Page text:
Conservative 527s not only connect better with Americans, their words fill a far greater speech vacuum. The liberal press tends to highlight negative conflict among Republicans while downplaying it among Democrats. The ill-fated 60 Minutes episode on Pres. Bush's Texas Air National Guard service in the final months of the 2004 election is just one of many examples of this tendency. The Swift Boat Vets, meanwhile, were better off waiting for Godot than for Dan Rather to listen to their side of John Kerry's Vietnam narrative, and thus they depended upon their 527 status to grab the nation's attention with respect to John Kerry's Vietnam War experience. 

It's not to say that today campaigns are no longer scripted and controversy-free. Hillary Clinton's recent appearances on Sunday morning talk shows provides a good example of how it continues. Each answer she gave to the tougher questions was a prime example of pre-McCain-Feingold politics, as she deftly sidestepped important issues,  left her true beliefs unclear,  and failed to fill in critical details. This type of politics, however, is on its way out.  Her elusive style leaves her vulnerable to charges that she isn't tough enough to hold solid positions, a point which 527s almost certainly will address head-on as we roll toward November 2008. 


The conventional campaign response to attacks is to ignore them in order to not lend them more credibility. However, not addressing 527 attacks can be fatal: just ask John Kerry, whose strategy of ignoring rather than specifically responding to the Swift Boat accusations did irreparable harm to his campaign.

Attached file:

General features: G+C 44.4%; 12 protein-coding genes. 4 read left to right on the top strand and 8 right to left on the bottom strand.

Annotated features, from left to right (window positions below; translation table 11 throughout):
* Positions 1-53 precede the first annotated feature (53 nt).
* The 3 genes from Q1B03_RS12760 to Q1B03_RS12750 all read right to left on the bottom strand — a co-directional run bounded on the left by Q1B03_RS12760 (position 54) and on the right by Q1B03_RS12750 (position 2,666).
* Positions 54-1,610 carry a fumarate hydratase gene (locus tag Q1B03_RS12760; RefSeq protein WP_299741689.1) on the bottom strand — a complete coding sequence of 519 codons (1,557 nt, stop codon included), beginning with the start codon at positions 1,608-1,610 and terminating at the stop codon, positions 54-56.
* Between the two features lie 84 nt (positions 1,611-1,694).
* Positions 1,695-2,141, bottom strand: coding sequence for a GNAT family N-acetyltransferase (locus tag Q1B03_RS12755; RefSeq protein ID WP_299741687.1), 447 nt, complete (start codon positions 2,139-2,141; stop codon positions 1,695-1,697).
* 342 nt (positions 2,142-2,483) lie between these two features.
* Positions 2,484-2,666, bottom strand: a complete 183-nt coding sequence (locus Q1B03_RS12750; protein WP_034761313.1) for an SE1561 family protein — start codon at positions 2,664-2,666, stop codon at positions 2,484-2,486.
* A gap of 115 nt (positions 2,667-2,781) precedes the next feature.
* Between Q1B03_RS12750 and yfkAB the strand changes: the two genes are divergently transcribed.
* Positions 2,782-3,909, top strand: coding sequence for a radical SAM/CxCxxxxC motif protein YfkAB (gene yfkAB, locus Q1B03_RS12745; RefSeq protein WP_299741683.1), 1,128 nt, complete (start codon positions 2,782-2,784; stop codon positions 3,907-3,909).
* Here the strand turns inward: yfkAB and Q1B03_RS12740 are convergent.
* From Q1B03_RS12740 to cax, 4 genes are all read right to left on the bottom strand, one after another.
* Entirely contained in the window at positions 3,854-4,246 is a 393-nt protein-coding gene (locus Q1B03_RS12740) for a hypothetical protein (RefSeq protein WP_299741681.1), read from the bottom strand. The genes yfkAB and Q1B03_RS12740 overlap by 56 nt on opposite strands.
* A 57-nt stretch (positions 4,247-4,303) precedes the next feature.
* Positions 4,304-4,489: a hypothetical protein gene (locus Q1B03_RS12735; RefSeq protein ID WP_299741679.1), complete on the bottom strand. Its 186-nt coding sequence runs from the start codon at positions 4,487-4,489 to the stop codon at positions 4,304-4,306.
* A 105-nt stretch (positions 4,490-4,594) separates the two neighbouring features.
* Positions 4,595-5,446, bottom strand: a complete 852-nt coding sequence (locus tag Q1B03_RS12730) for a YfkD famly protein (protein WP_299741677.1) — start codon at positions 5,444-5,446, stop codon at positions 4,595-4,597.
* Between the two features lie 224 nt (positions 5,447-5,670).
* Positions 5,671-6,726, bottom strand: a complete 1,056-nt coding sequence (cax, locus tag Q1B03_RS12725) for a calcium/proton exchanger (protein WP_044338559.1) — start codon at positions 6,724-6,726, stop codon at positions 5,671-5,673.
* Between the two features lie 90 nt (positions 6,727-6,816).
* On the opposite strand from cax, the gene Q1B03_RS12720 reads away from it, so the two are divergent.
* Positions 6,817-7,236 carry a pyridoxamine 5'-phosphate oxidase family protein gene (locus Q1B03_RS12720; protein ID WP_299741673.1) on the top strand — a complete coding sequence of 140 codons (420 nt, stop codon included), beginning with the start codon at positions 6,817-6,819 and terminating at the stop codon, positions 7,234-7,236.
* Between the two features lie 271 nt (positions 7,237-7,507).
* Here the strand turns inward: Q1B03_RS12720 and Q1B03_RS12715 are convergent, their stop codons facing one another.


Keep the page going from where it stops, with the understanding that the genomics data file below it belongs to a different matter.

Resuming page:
There is a continuous and principled call for the repeal of McCain-Feingold, based on its free speech restrictions. But the unforeseen benefits of this legislation may outweigh its liabilities. It is through the clash of differing ideas that a better understanding of the issues can come about.  More genuine political discussion is taking place after McCain-Feingold than before.

Smooth and cowardly political operatives influenced by vacuous and bland focus group-generated opinions no longer act as the gatekeepers for campaign speech. Instead, the real gatekeepers are the issue-oriented sponsors of 527s, now much better financed as a result of McCain-Feingold, who are voicing their opinions on legitimate if not difficult political issues. McCain-Feingold legislation, by empowering 527s, has had the unintended but favorable consequence of strengthening our right to free speech and promoting legitimate discussion, the very essence of a vigorous, healthy democracy. 

Gregory A. Collins is a graduate of the United States Military Academy and former officer in the United States Army.  He was awarded the Bronze Star for his service in Iraq.